The Jewish blessing known as Birkat Hagomel is recited by people who have survived a traumatic, potentially life-threatening episode. One who wishes to recite (“bench,” in Yiddish) Birkat Hagomel is first called up for an aliyah to the Torah. Then, before the entire congregation, the individual recites the following blessing:
בָּרוּךְ אַתָּה ה’ אֱלֹהֵינוּ מֶלֶךְ הָעוֹלָם הַגּוֹמֵל לְחַיָּבִים טוֹבוֹת שֶׁגְּמָלַנִי כָּל טוֹב
Blessed are You, O God, ruling spirit of the universe,
Who rewards the undeserving with goodness,
and who has rewarded me with goodness.
Upon hearing this, the congregation responds:
אָמֵן מִי שֶׁגְמָלְךָ\שֶׁגְמָלֵךְ כָּל טוֹב הוּא יִגְמָלְךָ\יִגְמְלֵךְ כָּל טוֹב סֶלָה
Amen. May the One who rewarded you with all goodness
continue to reward you with only goodness, Selah!
It’s a powerful moment — when a person publicly thanks God for being delivered safely from danger, and the congregation affirms that thanks.
The origins of the Birkat Hagomel ritual are found in the Talmud (Berachot 54b) in which the sages teach that a person who survives one of four specific types of calamities is required to offer thanks:
Rav Yehuda said in the name of Rav:
Four types of people must give thanks:
- Those who go down to the sea;
- Those who travel through the desert;
- One who was ill and recovered;
- One who was incarcerated in prison and then was released.
The 16th-century Jewish law code known as the Shulchan Aruch offers a mnemonic for these four categories of survivor in the word chayyim (חיים) “life”: CHavush (“prisoner”); Yissurim (“suffering, sick”); Yam (“sea”); and Midbar (“desert”). Chayyim is a fine memory-aid for this blessing, because Birkat Hagomel is fundamentally about surviving brushes with death, and the profound awareness and gratitude for life that such moments bring to us.
In our time, the spirit of this prayer has expanded to all sorts of other life-and-death situations, such as surviving a car accident, recovering from major surgery, or enduring childbirth. The classic Jewish law codes actually encourage us to broaden the categories of people who can say the blessing — but only to a point. The Shulchan Aruch (Orach Chayim 219:8) suggests that the prayer is appropriate for anyone “who was confined to bed because of their illness and then got up again.” The medieval sages known as the Tosafot were careful not to make this blessing too common; they explain that it is not designed for people “merely with headaches or stomachaches who are not confined to bed.” Rather, it is only for those brushes with mortality that leave us shaken — and profoundly grateful for our survival.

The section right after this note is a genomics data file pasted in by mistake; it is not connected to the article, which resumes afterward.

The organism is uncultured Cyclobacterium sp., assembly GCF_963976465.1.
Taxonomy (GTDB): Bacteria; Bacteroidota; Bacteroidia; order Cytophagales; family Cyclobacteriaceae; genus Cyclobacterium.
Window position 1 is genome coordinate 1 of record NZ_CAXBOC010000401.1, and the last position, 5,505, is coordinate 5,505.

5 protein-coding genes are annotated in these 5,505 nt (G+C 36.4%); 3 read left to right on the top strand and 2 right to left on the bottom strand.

The sentiment that the supplicant is “unworthy” of being delivered (the prayer refers to God as one who “rewards the undeserving with goodness”) echoes the Jewish patriarch Jacob’s famous prayer for safety. Just before he was reunited, after a long and bitter estrangement, with his brother Esau, Jacob experienced a late-night reckoning of the soul. Reflecting on the protection he had undeservingly enjoyed from God his entire life, Jacob humbly asked for one more act of divine deliverance: “I am unworthy of all the kindnesses You have steadfastly shown to Your servant…” (Genesis 32:11). Like Jacob, one who recites Birkat Hagomel approaches the blessing with a sense of awe and humility for having survived an ordeal, knowing that others have not.
But despite the language, argues author Ellen Frankel, the format of the Birkat Hagomel prayer is meant to evoke the opposite of unworthiness. She notes many survivors feel guilt for making it through a situation that other have not. The public call-and-response format of the prayer, she argues, is meant to combat that sense of survivor’s guilt. By reciting the blessing in front of the entire community, the survivor hears neighbors and friends affirm that their delivery is nothing but a blessing.
In some ways, too, Birkat Hagomel as an expression of the extraordinary power of public prayer, and grateful recognition that sometimes prayers do indeed succeed. It is kind of the flipside — or culmination — of the Mi Sheberach prayer for healing which might be recited for weeks or months or even longer while a person battles serious illness. When that person finally recovers, it feels appropriate to mark the moment with public prayer. Birkat Hagomel is just that opportunity to express gratitude for the miracle of healing and the full restoration to family and friends — and, indeed, to life itself.